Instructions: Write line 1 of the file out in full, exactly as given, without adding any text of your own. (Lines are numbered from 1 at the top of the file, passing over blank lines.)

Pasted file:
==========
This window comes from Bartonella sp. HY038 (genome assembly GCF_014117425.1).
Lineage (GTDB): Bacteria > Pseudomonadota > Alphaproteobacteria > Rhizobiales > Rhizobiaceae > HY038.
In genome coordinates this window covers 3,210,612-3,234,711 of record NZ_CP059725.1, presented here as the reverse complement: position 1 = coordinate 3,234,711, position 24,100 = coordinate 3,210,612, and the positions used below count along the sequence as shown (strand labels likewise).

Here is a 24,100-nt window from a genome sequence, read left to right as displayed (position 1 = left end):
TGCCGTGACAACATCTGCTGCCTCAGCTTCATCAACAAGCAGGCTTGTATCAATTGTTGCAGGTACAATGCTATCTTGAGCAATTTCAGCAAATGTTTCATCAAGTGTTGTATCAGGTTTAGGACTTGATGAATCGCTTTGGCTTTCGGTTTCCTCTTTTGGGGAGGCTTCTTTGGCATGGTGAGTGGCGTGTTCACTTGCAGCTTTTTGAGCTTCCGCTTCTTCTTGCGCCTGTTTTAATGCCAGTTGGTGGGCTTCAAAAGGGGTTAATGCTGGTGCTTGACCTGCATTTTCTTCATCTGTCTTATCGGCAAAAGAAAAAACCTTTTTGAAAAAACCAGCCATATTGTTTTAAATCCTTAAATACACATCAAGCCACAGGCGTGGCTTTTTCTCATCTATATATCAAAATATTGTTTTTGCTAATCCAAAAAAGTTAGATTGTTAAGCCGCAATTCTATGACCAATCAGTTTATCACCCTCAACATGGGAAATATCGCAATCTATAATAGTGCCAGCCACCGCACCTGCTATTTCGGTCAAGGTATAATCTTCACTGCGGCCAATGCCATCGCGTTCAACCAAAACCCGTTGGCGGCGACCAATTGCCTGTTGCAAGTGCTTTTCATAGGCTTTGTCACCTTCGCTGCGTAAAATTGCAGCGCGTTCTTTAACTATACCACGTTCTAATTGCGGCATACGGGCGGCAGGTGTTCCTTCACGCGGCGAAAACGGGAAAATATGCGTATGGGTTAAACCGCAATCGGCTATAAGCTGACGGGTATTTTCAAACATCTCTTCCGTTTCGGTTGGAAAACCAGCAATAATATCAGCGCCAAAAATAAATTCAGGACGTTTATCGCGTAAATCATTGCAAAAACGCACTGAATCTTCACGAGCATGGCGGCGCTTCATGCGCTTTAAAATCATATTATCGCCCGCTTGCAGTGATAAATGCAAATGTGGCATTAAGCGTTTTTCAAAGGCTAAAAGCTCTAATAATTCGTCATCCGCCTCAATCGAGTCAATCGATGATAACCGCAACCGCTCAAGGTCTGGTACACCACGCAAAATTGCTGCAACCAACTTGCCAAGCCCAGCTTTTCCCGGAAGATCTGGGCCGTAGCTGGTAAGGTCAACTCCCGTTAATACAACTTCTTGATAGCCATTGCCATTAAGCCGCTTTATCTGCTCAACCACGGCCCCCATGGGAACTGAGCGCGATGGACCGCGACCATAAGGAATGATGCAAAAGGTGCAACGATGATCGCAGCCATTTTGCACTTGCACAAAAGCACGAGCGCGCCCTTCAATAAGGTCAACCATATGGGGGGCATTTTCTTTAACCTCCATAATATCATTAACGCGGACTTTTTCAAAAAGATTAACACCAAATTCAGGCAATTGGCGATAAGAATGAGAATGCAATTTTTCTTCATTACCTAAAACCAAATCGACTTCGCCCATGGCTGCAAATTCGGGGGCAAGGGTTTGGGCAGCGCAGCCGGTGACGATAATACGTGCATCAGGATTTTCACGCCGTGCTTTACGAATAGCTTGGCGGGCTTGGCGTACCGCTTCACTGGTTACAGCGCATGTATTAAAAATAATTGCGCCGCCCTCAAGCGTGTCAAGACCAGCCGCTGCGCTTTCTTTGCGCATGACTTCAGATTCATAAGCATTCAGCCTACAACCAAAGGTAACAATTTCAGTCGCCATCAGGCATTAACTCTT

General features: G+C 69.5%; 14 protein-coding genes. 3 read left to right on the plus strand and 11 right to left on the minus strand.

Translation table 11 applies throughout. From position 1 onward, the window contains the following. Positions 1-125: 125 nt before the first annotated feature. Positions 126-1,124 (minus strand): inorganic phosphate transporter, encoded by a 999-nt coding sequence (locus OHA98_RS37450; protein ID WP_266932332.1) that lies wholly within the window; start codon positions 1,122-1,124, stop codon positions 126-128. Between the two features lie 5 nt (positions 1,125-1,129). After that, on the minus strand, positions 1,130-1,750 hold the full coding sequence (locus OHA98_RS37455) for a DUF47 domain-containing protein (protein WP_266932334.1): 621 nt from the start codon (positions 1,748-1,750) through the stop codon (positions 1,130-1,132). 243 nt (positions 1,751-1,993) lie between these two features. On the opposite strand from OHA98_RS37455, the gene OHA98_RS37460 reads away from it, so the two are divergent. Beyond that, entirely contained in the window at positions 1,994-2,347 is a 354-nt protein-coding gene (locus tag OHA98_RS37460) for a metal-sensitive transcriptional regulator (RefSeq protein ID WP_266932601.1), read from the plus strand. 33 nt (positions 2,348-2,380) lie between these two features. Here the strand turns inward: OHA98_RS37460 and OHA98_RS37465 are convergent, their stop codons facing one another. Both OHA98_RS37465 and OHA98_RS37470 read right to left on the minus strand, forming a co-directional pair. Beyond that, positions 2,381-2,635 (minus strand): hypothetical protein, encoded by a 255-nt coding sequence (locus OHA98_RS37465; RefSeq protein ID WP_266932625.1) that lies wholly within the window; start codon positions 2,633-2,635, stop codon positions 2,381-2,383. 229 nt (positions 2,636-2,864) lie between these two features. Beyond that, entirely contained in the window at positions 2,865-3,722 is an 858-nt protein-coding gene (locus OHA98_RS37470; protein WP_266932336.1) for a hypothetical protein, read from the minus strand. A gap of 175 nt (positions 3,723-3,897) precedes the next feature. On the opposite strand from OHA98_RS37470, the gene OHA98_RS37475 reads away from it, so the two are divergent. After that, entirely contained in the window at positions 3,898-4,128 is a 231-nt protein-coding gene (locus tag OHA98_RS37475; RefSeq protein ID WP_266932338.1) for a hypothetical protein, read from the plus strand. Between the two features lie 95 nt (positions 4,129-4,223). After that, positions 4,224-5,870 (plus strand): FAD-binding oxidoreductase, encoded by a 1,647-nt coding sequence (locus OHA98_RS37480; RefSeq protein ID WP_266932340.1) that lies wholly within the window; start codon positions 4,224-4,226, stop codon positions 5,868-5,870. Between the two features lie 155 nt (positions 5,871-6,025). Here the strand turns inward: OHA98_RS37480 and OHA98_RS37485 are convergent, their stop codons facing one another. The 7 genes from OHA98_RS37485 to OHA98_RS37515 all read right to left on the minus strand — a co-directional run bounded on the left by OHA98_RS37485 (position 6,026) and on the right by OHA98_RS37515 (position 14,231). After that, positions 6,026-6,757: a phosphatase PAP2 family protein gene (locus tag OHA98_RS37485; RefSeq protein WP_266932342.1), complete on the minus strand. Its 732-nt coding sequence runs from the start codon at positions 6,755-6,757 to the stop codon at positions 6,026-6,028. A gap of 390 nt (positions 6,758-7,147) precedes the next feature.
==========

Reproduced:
This window comes from Bartonella sp. HY038 (genome assembly GCF_014117425.1).